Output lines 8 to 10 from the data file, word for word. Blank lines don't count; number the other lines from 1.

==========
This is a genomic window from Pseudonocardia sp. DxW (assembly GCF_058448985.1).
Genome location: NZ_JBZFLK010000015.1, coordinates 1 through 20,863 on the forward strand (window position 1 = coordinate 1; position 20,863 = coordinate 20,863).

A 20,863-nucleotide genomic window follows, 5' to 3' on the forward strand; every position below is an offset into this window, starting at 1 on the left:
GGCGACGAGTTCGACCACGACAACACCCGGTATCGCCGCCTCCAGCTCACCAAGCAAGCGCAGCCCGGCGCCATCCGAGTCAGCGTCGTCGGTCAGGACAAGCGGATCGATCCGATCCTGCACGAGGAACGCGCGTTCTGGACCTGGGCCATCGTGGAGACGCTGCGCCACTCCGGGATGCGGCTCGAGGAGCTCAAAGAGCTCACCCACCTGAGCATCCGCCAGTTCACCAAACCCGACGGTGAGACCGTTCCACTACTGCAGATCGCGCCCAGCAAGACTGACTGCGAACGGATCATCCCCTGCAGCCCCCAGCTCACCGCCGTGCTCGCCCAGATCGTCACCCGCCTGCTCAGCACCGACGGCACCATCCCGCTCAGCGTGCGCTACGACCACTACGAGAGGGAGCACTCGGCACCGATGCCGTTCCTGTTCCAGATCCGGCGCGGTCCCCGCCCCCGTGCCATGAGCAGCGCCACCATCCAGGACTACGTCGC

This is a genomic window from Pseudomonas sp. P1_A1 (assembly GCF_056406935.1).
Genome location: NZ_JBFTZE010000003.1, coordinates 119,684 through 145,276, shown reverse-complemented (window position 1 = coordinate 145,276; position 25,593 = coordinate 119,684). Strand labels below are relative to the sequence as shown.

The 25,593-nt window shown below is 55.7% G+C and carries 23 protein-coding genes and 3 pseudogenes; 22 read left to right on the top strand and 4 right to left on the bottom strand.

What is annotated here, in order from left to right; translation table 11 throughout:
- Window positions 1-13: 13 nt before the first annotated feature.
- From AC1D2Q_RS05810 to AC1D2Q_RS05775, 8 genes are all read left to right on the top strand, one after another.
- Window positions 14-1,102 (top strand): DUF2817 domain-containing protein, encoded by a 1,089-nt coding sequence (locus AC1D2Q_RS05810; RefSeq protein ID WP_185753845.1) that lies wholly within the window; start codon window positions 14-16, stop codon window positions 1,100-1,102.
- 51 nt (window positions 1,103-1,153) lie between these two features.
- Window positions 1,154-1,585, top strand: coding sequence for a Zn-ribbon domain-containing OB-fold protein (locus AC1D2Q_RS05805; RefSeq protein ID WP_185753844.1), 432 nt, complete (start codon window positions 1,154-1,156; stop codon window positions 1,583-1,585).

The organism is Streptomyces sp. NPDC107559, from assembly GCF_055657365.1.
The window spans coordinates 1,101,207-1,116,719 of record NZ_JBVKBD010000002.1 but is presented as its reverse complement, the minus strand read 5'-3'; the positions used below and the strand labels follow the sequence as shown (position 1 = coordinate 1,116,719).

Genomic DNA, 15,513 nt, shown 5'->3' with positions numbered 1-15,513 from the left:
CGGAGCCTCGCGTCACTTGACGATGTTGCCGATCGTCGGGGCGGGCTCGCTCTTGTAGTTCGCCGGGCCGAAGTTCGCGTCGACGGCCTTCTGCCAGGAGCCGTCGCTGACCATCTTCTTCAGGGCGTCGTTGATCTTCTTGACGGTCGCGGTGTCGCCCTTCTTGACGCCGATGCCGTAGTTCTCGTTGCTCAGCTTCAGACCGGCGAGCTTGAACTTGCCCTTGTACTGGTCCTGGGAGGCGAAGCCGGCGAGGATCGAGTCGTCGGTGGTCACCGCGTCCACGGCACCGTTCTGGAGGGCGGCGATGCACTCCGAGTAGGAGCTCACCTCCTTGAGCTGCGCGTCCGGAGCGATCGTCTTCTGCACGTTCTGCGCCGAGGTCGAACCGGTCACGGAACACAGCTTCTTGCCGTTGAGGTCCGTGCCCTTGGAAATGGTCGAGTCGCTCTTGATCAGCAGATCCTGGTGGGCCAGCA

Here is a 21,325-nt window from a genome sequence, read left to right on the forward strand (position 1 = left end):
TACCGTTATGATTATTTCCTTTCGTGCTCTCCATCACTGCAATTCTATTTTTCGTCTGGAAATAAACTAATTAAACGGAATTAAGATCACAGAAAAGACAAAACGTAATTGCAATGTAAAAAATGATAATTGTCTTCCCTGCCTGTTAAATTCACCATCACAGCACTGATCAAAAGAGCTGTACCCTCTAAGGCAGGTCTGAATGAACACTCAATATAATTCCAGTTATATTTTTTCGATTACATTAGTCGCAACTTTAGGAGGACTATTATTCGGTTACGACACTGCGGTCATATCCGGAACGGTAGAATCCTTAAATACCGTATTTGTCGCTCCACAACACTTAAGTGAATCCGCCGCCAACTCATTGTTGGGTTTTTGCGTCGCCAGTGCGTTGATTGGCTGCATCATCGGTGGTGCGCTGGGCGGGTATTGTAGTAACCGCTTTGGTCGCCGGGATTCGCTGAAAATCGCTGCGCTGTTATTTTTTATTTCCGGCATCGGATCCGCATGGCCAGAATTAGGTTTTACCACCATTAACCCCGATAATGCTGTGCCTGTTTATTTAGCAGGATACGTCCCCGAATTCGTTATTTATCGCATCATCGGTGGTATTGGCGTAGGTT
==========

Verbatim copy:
What is annotated here, in order from left to right; translation table 11 throughout:
- Window positions 1-13: 13 nt before the first annotated feature.
- From AC1D2Q_RS05810 to AC1D2Q_RS05775, 8 genes are all read left to right on the top strand, one after another.